Avery heard Chelsea snort. “Because cheaters don’t care about their reputations. And he probably was broke. No, she was right in serving up some revenge; however, she was wrong in the way she doled it out. She should have killed them both. I mean, why does the other woman get a free pass?”

Madison shot Avery a shocked look to which Avery responded merely with a shrug. That was Chelsea. Unfiltered, but loyal.

“You don’t know the whole story, Chelsea. Maybe she was lied to as well.” Madison’s voice quivered. “Maybe she thought he was going to leave his girlfriend.”

 Chelsea rolled her eyes. “You’re so naïve. I’m sure the two of them were going to live blissfully and unfaithfully ever after.”

“Maybe they were.” It came out barely as a whisper, but Avery heard it nonetheless. She slowed her pace and allowed Madison to walk in front of her. When Madison realized Avery was no longer next to her, she turned around.

“You coming, Aves?”

Avery nodded. “I’ll be there in a second.”

And then she watched them gather their belongings from the ground and head back to the main cabin. She felt sick to her stomach. How stupid could she be? It had been right in front of her face all along. The texts Jace would get and suddenly delete. The way Madison hung on his every word. The quick and darted looks in the hallway at school. They needed to pay for humiliating her this way. Stepping out of the swimming hole, she picked up her bag which had been situated on the rainbow colored beach chair. Sticking her right hand in, she fumbled through it until she felt the item she had so desired. Her lips formed into a smirk as her fingers ran across the sharp blade of the knife. It was poetic justice really. Avery had never seen it coming. And now neither would they.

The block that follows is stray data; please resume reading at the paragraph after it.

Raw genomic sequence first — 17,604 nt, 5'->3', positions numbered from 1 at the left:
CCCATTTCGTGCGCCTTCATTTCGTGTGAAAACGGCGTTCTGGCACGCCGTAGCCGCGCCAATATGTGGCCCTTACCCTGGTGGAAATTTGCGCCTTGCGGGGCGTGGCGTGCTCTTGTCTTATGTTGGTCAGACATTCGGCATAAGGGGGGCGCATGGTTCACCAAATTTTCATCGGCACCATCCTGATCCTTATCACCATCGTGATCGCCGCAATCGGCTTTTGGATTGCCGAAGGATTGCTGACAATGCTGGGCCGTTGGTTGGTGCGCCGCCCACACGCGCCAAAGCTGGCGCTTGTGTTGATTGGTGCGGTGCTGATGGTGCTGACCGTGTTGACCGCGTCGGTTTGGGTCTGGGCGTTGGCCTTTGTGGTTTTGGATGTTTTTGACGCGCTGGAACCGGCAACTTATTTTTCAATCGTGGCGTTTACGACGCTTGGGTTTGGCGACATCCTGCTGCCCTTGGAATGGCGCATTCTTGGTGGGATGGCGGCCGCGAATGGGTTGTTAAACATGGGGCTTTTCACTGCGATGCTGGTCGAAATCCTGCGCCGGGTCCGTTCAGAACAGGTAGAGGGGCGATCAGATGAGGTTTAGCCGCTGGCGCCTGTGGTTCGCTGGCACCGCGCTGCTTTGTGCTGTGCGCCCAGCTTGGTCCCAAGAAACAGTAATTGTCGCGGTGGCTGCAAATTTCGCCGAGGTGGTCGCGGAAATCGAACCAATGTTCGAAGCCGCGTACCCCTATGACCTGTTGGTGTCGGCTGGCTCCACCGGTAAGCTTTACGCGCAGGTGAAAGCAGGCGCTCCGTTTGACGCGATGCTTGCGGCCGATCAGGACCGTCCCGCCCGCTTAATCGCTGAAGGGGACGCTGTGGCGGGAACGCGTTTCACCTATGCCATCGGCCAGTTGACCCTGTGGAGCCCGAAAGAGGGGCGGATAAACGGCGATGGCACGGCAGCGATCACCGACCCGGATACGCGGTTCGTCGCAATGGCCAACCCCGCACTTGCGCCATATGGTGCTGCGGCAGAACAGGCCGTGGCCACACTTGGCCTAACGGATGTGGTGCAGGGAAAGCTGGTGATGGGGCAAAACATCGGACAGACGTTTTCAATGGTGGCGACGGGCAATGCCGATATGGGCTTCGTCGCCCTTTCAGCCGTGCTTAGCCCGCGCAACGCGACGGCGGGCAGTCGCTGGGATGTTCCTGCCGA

Book Review: I Was Here – Gayle Forman

“I don’t know if I had ever really listened to the words before, because when I did now, they were like a smack from her grave. It says you can still forgive her. And she will forgive you back.

But I don’t know that I can. And I don’t know that she did.”

– Cody Reynolds, I Was Here

Gayle Forman, author of books such as If I Stay, Where She Went, and Just One Day brings readers I Was Here, the story of one young woman’s search for answers in the wake of a tragedy. Meg and Cody were best friends. Where Meg ended, Cody began. They knew everything about each other. Except they didn’t. Not even close. Because Cody had no idea that her best friend was so depressed that she needed to swallow poison to make the pain go away. When someone takes their life unexpectedly, it’s natural for those around them to question why they didn’t see any warning signs. It’s also understandable to look for some reasoning behind their decision.

As humans we’re conditioned to ask questions about situations that leave us confused. Why? Because answers help us cope. Help us move on. And we cannot move on until we reach a conclusion, a finality in our quest for answers. So when Meg’s grieving parents ask their daughter’s best friend, Cody, who is like a second daughter to them, to pick up Meg’s stuff from school, she accepts, albeit reluctantly. Although combing through the remainders of Meg’s life feels all wrong for Cody, she continues doing so. While picking up Meg’s belongings, she meets her former roommates who were just as in the dark about Meg’s suicide as her parents and Cody, her supposed best friend. Cody also stumbles upon Ben McCallister, the guy who broke Meg’s heart.